Government plans to crack down on insurance fraud have been welcomed within the industry.
The moves announced by the Ministry of Justice mean that false whiplash claims and exaggerated workplace "trips and slips", plus the behaviours of "ambulance-chasing" lawyers could become a thing of the past.
Under the new measures, lawyers will be banned from offering incentives to accident victims in order to persuade them to pursue a claim, while courts will have the authority to throw out compensation cases where claimants are found to have been dishonest.
The knock-on effect of so-called 'compensation culture' in recent times has led to higher premiums for truthful customers; some 59,9000 dishonest claims set insurers back £811 million in 2013, the Association of British Insurers (ABI) said.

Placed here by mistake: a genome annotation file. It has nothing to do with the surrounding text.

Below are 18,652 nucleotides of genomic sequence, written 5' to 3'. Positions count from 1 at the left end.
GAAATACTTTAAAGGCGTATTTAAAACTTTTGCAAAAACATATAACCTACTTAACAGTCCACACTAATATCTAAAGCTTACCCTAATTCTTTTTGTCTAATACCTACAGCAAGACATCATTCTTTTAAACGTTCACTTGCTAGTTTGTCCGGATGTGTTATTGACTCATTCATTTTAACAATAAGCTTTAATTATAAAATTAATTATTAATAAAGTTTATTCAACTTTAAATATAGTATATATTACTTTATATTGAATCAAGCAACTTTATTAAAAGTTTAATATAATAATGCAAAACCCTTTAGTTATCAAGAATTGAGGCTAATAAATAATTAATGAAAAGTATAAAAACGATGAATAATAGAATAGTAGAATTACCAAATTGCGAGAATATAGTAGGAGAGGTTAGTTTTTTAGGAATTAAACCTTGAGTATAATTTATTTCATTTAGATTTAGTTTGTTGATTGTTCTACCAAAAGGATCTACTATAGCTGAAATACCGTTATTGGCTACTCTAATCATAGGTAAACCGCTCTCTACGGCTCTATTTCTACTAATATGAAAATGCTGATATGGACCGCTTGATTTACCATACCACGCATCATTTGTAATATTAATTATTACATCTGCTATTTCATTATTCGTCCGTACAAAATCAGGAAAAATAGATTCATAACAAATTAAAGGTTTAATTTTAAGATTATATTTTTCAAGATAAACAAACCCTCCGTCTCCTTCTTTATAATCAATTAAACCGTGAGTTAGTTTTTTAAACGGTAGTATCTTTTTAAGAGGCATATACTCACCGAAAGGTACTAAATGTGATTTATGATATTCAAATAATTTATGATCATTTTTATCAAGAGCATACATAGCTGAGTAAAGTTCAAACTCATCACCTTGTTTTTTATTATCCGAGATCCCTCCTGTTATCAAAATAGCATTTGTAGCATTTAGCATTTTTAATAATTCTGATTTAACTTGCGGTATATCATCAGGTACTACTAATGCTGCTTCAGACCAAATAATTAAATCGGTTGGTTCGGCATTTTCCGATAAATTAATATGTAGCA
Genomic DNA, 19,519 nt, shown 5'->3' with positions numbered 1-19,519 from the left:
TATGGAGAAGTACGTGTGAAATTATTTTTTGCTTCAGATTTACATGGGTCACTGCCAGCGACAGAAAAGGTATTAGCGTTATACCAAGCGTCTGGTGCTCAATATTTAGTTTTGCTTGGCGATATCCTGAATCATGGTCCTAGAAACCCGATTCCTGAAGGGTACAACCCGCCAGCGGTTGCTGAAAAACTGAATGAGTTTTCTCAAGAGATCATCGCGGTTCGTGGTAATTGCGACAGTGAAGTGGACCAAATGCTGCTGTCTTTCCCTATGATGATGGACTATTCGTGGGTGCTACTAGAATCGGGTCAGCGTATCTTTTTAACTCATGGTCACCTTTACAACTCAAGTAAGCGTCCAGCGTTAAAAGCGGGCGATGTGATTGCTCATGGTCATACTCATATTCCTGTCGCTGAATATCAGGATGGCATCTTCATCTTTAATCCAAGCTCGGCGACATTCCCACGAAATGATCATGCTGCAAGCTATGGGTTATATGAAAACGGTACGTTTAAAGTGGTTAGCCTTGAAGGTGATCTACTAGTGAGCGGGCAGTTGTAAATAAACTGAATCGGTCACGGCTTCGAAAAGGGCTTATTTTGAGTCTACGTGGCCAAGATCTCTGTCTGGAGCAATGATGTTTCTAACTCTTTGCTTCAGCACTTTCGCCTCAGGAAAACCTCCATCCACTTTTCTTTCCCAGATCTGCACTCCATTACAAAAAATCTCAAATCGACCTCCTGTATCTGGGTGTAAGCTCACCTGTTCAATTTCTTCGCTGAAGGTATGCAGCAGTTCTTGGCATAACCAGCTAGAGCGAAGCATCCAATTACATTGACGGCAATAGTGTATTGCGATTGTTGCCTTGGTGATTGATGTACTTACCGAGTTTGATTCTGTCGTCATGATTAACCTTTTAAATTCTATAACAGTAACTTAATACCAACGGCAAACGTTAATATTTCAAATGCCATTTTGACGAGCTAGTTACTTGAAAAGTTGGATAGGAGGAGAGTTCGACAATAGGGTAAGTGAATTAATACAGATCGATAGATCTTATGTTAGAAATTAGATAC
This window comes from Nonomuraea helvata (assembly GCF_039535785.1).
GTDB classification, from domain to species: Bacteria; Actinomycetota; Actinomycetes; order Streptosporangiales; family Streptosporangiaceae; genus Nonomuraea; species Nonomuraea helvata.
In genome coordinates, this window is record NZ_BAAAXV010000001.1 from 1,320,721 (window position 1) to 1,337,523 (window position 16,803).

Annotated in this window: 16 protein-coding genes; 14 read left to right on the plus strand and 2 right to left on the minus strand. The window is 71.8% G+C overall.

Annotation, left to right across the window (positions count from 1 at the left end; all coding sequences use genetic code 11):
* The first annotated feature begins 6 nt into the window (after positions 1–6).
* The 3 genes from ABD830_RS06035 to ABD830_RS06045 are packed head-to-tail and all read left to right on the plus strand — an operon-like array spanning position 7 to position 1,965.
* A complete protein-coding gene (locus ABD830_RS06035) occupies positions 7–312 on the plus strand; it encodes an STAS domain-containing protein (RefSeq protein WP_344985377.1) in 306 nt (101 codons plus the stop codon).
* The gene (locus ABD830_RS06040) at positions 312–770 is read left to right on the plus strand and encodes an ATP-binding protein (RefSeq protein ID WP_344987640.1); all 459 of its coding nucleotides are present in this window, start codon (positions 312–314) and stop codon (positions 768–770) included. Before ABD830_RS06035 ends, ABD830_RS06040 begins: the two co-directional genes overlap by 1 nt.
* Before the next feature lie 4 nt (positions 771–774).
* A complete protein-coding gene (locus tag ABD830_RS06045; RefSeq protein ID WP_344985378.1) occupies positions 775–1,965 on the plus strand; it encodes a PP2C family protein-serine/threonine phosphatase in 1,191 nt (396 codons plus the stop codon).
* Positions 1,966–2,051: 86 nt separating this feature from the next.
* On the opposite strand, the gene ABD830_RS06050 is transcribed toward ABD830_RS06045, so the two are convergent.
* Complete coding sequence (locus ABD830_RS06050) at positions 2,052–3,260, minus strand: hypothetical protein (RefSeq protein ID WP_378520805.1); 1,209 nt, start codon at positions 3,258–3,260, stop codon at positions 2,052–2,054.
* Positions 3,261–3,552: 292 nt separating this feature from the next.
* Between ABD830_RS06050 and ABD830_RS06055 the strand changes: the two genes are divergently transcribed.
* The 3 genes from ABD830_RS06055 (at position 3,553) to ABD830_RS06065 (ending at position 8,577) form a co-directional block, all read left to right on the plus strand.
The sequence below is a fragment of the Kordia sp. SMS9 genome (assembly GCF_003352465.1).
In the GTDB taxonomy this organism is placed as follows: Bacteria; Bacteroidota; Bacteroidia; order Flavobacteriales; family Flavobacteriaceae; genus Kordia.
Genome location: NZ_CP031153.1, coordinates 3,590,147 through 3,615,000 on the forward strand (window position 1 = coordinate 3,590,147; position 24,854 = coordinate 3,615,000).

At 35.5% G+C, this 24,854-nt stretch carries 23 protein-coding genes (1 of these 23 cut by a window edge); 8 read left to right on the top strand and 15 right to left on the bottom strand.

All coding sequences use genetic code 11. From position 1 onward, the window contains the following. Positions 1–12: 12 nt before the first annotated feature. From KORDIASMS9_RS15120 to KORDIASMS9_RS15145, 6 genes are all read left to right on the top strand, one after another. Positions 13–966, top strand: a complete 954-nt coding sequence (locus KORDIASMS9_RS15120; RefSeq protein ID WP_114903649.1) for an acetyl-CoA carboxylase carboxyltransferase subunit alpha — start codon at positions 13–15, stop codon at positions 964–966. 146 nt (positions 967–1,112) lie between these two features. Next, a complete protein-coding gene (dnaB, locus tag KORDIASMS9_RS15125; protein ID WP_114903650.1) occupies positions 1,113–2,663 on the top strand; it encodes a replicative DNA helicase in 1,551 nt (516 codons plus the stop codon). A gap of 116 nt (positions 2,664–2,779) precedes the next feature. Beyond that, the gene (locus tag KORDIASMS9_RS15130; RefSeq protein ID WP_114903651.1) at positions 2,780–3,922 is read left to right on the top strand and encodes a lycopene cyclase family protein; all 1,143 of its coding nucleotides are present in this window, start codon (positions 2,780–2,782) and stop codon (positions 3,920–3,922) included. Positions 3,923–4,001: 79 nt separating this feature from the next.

The new proposals aim to tackle this by reducing unnecessary payouts for insurance firms, with independent medical assessments carried out at a fixed fee being one means of accomplishing this.
Otto Thoresen, director general of the ABI, praised "very positive" changes for rewarding the honest and punishing the fraudulent minority.
He said: "We applaud the decision to ban the distasteful advertising which offers cash or other inducements for personal injury claims.
"This only serves to reinforce to unscrupulous claimants that there is a compensation culture to exploit."
Copyright Press Association 2014